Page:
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Last Sunday we published an article that invited you to occupy MACBA. We’ve had a few messages and calls asking why we picked on MACBA and not those politicians responsible, sorry to repeat ourselves, for the suspension of artistic programmes such as that of Can Felipa in Barcelona or Can Xalant in Mataró, amongst others. Our answer is that one doesn’t remove the other.
We began last Sunday calling for explanations from the powers that be in the Barcelona Town Council. Last week a book of signatures, demanding a moratorium on the suspension of the programme at Can Felipa, was handed, personally, to the Councillor for Culture at the Generalitat of Catalonia; Ferran Mascarell received it with a gesture of support, reaffirming his support of Can Felipa. We’d like to think that that, given his position and responsibility, he will take measures in this respect. Measures that would mean that any budget cuts would respond to a plan that implies continuing to back and more so, the needs of the sector that have supported spaces such as Can Felipa. Jaume Ciurana, in charge of Culture at the Town Council of Barcelona, says that Can Felipa is the responsibility of the district councillor. Aside from the confusion between administrations, any suspension of a programme that has an annual budget of 30.000€ requires explanations and solutions. The mayor Xavier Trias said in a plenary session on Friday that: “This programme won’t just go away, if everybody agrees for it to be moved somewhere else, it will do so”. Where is this other place? Is there a plan to fill the gaps that its closure, and that of other programmes, leaves?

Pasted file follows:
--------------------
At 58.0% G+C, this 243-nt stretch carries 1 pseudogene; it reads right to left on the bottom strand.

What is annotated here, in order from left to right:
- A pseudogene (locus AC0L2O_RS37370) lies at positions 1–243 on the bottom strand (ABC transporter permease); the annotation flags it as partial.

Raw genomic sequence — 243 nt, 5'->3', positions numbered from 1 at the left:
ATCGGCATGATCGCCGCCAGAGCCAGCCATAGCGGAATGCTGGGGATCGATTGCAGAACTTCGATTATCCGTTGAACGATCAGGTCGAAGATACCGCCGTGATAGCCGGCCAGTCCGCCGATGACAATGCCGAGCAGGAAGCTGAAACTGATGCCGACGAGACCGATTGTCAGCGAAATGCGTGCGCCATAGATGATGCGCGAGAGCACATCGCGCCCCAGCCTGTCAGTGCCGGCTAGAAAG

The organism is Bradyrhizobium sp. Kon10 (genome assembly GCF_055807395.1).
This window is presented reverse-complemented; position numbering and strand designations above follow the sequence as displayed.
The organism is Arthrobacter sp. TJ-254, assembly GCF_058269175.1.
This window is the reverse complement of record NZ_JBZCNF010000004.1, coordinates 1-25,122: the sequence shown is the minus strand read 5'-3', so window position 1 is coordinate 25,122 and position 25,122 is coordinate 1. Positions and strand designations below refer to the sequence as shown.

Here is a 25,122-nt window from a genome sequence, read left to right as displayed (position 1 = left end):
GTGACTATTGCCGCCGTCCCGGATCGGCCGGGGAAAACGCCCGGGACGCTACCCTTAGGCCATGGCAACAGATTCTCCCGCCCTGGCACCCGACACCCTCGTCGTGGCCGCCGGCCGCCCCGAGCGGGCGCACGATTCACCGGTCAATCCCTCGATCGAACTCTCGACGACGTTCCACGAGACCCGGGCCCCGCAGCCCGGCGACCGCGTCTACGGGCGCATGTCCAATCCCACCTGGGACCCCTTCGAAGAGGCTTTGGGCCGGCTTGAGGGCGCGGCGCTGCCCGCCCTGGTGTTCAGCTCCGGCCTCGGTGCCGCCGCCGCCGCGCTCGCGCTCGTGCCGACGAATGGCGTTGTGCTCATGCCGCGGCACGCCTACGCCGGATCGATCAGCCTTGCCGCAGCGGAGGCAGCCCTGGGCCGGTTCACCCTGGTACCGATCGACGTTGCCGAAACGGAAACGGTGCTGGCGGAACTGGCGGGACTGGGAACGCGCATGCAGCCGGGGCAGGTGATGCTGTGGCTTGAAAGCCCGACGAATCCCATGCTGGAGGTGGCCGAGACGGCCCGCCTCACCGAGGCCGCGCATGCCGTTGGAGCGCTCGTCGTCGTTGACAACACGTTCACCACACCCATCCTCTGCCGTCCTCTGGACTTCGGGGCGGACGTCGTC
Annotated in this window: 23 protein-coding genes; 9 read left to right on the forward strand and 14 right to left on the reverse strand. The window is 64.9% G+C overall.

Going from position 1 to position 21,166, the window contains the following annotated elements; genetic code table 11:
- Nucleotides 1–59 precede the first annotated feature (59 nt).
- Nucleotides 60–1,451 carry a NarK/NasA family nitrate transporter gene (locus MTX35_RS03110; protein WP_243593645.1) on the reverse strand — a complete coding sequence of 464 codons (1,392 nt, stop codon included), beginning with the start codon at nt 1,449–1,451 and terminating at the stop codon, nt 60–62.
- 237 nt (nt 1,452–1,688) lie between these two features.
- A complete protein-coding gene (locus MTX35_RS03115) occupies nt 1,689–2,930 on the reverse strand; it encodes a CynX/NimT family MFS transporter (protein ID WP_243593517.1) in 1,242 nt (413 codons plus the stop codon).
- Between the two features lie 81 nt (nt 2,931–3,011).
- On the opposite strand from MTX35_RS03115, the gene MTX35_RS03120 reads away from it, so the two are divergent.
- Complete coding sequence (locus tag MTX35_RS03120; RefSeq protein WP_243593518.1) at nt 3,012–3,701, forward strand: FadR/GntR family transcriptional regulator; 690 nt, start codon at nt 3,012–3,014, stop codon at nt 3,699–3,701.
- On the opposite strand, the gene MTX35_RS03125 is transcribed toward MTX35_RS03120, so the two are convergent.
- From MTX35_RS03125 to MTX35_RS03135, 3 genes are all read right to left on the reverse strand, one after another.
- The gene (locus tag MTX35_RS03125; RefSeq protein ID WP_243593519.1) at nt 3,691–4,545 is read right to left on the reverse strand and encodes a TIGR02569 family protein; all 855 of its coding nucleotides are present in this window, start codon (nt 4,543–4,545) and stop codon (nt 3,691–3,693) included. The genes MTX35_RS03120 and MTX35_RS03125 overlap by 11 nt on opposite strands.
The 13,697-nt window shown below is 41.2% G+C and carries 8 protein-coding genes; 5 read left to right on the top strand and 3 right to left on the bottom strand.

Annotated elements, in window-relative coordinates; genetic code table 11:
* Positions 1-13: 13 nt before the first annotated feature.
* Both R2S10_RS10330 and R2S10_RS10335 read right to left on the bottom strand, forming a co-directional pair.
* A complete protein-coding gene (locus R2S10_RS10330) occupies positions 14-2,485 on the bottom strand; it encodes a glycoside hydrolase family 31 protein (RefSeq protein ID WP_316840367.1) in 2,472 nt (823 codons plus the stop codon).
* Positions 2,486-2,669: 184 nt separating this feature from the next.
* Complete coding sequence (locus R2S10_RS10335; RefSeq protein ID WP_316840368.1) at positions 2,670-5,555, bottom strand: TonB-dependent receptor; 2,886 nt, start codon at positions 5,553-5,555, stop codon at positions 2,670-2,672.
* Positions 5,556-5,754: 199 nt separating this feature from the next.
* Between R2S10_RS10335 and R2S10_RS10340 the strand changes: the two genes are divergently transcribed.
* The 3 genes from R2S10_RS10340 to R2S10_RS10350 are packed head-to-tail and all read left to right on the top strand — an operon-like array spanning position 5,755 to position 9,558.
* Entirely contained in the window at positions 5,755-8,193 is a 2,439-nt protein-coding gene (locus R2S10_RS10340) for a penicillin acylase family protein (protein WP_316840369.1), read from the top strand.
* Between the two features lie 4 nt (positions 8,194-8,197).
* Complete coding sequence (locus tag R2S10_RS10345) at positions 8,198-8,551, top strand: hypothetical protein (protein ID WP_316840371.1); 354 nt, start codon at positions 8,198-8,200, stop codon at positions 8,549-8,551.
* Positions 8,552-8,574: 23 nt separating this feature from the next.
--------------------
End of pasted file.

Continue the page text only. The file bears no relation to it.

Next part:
Last Thursday, in the final opening at Can Felipa that became an act of support and defence of the programme, there were artists, critics, curators, those responsible for other institutions and museums, journalists and the odd politician but none of those in charge of MACBA. Therefore we reassert the need to demand responsibility from the largest institution dedicated to contemporary art in Catalonia for the context that it forms part of. Vital in a situation of crisis where artists, curators, gallerists and the multiple agents of contemporary art see themselves thrown beyond precariousness, into desperation. We would highlight a comment that Jeffrey Swartz sent us, “embrace a reading of the proximate present as an act of bravery”, and we insist on the need to go that bit further and demand a commitment to the context, they might even discover the interest of many proposals.
To all of them we recommend talking to different agents, detecting the needs and recognising value. Meanwhile it is necessary to ask for explanations and demand responsibility from all concerned.